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Researchers have developed microbiological and spectrophotometric methods for the quantitative determination of tioconazole, an antifungal drug, providing valuable tools for the analysis and quality control of tioconazole in pharmaceutical preparations.
Two highly sensitive methods, microbiological and charge transfer spectrophotometric, can accurately determine the concentration of tioconazole, an antifungal drug, in its pure form, according to a recent study (1). The findings of this comparative study were published in the journal Spectrochimica Acta Part A: Molecular and Biomolecular Spectroscopy (1).
The microbiological assay was one of the methods used. It utilized the agar disk diffusion technique, where the inhibition zones related to different concentrations of tioconazole were measured (1). This method allowed for the quantitative determination of tioconazole in both its pure form and pharmaceutical formulations (1).
The second method relied on the formation of a charge transfer complex between tioconazole as an n-donor and chloranilic acid as a π-acceptor at room temperature (1). Spectrophotometry was used to measure the resulting complex at a wavelength of 530 nm (1). The researchers determined the molar absorptivity and formation constant of the complex using various mathematical models, including the Benesi-Hildebrand, Foster-Hammick-Wardley, Scott, Pushkin-Varshney-Kamoonpuri, and Scatchard equations (1).
The mathematical models used in this study are described below. The Benesi-Hildebrand equation is a linear relationship that relates the molar absorptivity of a complex to the concentration of the analyte and the acceptor molecule, assuming a reversible, bimolecular reaction with a 1:1 stoichiometry (1). The Foster-Hammick-Wardley equation is a mathematical model used to figure out the formation constant by plotting the absorbance of the complex against the analyte concentration. It assuming a reversible, bimolecular reaction with a 1:1 stoichiometry and proportional absorbance (1). The Scott equation is an empirical equation that calculates the formation constant, considering a reversible, bimolecular reaction with a 1:1 stoichiometry and proportional absorbance (1). The Pushkin-Varshney-Kamoonpuri equation is a modified Scott equation, accounting for the influence of a third species on the complex formation (1). Lastly, the Scatchard equation is a graphical method for determining binding constants and the number of binding sites, using a plot of the ratio of bound analyte to free analyte against the concentration of bound analyte, yielding information about binding constants and maximum binding sites in the complex (1).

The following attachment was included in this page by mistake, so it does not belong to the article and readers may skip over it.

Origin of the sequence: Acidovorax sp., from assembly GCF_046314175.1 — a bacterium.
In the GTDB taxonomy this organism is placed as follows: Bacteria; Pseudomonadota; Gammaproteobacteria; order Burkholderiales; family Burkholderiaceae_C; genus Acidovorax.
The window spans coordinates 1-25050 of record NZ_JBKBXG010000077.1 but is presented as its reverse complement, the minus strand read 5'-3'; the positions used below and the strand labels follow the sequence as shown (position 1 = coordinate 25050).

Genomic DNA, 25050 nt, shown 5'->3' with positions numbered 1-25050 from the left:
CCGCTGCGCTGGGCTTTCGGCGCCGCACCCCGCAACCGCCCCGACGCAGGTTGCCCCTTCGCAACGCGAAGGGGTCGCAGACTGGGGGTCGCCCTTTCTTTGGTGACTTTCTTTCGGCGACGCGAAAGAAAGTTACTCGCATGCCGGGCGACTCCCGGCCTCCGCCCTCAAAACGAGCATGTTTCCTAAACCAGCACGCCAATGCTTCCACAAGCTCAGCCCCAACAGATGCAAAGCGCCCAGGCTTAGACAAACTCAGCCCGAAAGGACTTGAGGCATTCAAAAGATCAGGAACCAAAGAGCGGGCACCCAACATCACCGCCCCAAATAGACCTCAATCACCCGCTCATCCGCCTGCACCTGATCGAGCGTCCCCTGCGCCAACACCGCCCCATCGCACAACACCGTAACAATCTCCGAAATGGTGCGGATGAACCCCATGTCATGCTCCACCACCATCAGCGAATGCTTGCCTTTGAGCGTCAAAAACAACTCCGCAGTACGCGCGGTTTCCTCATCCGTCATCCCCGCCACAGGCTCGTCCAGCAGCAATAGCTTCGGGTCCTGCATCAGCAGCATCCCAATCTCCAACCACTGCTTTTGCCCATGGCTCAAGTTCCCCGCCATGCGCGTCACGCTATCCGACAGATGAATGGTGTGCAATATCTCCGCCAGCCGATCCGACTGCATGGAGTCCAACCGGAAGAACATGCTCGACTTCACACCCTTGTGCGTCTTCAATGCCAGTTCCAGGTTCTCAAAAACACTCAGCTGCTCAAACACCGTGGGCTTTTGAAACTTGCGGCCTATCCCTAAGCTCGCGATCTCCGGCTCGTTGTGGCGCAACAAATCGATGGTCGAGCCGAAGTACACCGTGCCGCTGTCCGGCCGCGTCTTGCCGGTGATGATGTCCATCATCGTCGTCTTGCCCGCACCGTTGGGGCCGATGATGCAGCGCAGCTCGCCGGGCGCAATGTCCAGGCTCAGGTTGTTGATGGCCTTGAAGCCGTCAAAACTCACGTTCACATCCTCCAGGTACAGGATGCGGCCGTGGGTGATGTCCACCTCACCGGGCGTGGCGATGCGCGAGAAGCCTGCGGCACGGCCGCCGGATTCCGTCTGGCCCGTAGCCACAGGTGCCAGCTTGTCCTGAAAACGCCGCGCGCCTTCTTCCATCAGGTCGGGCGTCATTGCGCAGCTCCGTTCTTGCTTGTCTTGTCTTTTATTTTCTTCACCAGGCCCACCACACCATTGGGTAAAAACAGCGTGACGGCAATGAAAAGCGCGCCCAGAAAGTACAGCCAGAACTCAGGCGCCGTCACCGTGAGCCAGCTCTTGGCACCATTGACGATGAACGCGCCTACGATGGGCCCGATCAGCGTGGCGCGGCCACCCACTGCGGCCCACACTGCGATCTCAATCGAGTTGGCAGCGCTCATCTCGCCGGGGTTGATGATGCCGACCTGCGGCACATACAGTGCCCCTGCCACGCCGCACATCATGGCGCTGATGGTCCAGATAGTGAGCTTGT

The study evaluated different thermodynamic parameters associated with the formation of the complex, such as the free energy change (ΔG°), standard enthalpy (ΔH°), and standard entropy change (ΔS°) (1). These parameters provide valuable insights into the energy changes and stability of the complex.
Both the microbiological and spectrophotometric methods were validated following the guidelines recommended by the International Council for Harmonisation of Technical Requirements for Pharmaceuticals for Human Use (ICH) (1). The researchers successfully applied these validated methods for the quantification of tioconazole in pure form and pharmaceutical formulations.
This comparative study highlights the efficacy of the microbiological and charge transfer spectrophotometric methods for the accurate determination of tioconazole. The availability of two reliable methods provides researchers and pharmaceutical industry professionals with versatile tools for quality control and analysis of tioconazole-containing products. The findings contribute to the advancement of analytical techniques and pharmaceutical research, ensuring the safety and efficacy of antifungal treatments.
(1) Elmasry, M. S.; El-Demerdash, A. S.; Sharaf, Y. A.Microbiological and spectrophotometric methods for the determination of tioconazole: A comparative thermodynamic study. Spectrochimica Acta Part A: Mol. Biomol. Spectrosc. 2023, 298, 122770. DOI: 10.1016/j.saa.2023.122770